This work examines the system of co-ordination of national social security laws in the European Union from a gender perspective. The central question that it raises concerns the level of social security protection enjoyed by women moving throughout the Union in cases of work interruption or marriage dissolution. Women's social security protection has traditionally been based on two criteria, namely economic activity and family/marriage. Work interruptions, in particular for child-rearing, challenge the invocation of economic activity as an effective basis for social security rights. Changing social and family conditions, including the emergence of atypical relationships and increasing divorce rates, challenge the criterion of family/marriage. Efforts have been made within the framework of the national systems of the Member States to address these challenges, often unsuccessfully. So, how successful has the European system of co-ordination, the aim of which is to provide a sufficient level of protection to migrant workers and their families, been in addressing these challenges?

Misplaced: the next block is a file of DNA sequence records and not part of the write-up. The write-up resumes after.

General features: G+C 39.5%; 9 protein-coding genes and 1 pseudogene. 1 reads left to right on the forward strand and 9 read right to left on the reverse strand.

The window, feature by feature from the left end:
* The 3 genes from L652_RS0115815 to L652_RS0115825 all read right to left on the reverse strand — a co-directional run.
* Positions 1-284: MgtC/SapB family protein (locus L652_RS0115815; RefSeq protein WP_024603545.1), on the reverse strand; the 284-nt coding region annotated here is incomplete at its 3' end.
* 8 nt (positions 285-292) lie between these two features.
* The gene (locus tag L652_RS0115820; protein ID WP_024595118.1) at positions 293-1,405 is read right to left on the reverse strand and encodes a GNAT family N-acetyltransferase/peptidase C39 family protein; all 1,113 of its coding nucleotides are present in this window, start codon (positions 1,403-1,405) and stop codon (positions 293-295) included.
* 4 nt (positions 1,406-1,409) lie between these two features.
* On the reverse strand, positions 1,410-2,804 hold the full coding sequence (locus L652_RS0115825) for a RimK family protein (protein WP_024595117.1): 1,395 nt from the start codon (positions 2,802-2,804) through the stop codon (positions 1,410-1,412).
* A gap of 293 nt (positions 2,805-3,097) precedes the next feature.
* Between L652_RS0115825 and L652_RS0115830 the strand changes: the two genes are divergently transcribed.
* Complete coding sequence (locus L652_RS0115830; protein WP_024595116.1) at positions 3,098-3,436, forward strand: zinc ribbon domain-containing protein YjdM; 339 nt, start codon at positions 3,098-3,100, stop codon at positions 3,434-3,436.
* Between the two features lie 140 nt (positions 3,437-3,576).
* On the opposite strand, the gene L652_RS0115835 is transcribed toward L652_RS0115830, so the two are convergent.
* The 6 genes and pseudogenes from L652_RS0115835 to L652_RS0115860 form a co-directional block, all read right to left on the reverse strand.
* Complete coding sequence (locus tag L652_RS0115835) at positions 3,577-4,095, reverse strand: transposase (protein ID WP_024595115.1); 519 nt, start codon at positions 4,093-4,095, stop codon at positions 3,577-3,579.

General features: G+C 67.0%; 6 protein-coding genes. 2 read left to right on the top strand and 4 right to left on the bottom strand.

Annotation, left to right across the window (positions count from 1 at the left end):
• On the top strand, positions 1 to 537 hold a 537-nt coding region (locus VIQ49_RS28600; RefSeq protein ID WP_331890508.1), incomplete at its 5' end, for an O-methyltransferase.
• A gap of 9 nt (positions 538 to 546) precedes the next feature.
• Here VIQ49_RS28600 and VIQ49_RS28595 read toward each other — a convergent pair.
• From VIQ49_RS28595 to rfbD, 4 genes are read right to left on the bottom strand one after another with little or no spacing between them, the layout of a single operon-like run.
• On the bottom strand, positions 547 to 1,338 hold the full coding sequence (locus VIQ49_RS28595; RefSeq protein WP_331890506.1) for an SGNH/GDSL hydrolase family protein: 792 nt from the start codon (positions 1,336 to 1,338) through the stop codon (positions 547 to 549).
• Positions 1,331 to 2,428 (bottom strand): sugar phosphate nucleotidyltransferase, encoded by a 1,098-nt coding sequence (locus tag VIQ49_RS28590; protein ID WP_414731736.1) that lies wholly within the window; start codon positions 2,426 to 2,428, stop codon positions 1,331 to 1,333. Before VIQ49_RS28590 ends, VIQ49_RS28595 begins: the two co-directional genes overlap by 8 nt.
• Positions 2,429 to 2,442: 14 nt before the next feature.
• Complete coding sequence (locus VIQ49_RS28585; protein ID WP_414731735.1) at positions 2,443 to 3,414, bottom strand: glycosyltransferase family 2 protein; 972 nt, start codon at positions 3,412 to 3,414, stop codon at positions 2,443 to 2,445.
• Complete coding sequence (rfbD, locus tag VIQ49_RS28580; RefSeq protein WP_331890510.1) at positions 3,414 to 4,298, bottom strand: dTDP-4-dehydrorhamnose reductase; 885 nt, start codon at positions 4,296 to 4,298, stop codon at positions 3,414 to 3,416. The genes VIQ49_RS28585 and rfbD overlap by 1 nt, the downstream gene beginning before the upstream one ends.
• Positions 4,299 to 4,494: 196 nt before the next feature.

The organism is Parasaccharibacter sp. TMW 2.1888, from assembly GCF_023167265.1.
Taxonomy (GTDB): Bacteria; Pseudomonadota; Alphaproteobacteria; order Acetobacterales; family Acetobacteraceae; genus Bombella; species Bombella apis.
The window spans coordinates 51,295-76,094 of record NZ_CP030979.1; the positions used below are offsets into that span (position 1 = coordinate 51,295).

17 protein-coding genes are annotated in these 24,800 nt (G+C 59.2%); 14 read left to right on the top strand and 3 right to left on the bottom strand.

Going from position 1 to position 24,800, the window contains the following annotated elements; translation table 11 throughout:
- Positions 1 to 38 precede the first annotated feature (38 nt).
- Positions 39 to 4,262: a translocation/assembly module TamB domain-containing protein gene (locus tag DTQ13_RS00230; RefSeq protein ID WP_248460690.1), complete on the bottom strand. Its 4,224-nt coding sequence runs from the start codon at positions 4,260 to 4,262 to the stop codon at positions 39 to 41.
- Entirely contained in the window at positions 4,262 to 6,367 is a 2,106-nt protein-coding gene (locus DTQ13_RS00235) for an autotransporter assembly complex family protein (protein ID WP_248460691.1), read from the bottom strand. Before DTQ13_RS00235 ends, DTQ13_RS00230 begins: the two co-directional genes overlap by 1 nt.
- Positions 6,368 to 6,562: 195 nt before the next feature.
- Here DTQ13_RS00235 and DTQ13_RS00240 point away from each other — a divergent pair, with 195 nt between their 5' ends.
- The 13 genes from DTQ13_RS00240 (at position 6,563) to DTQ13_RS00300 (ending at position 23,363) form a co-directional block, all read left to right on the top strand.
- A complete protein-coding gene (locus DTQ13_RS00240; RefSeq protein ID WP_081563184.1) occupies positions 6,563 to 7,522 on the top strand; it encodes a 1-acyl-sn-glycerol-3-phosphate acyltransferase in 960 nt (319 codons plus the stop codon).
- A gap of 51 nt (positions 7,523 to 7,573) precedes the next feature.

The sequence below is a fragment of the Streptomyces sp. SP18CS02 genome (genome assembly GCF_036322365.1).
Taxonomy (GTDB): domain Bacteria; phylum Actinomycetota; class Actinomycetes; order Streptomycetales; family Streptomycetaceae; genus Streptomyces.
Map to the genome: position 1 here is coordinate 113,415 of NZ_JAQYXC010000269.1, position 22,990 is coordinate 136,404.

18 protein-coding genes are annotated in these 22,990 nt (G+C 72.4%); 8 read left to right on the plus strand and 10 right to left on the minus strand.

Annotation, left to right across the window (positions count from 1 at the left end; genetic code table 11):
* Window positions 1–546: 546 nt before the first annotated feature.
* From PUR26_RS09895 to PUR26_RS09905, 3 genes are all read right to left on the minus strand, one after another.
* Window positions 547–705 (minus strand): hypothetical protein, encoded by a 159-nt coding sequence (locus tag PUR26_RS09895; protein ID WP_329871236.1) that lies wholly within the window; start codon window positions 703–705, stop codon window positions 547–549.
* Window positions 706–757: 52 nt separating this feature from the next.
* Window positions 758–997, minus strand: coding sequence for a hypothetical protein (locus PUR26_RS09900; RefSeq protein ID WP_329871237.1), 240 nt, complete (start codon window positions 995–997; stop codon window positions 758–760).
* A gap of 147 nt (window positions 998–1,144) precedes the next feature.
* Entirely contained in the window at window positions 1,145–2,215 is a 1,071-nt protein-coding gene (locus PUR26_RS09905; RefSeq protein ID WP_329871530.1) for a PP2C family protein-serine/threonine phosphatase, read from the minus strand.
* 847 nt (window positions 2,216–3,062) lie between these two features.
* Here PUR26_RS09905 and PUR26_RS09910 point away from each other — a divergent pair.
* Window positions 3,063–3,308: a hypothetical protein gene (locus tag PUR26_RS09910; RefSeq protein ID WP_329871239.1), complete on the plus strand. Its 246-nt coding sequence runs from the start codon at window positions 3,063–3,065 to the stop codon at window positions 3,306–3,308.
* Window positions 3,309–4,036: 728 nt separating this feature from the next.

The book contains comprehensive discussion of the phenomenon and legal institution of social security, as well as a thorough analysis of the current state of European Community law concerning co-ordination, with a particular focus on gender. It identifies several problematic areas where solutions must be worked out and action taken. The book fills a gap in the legal literature on the social security field and will appeal to those with an interest in social security, including academics, policy-makers and practitioners.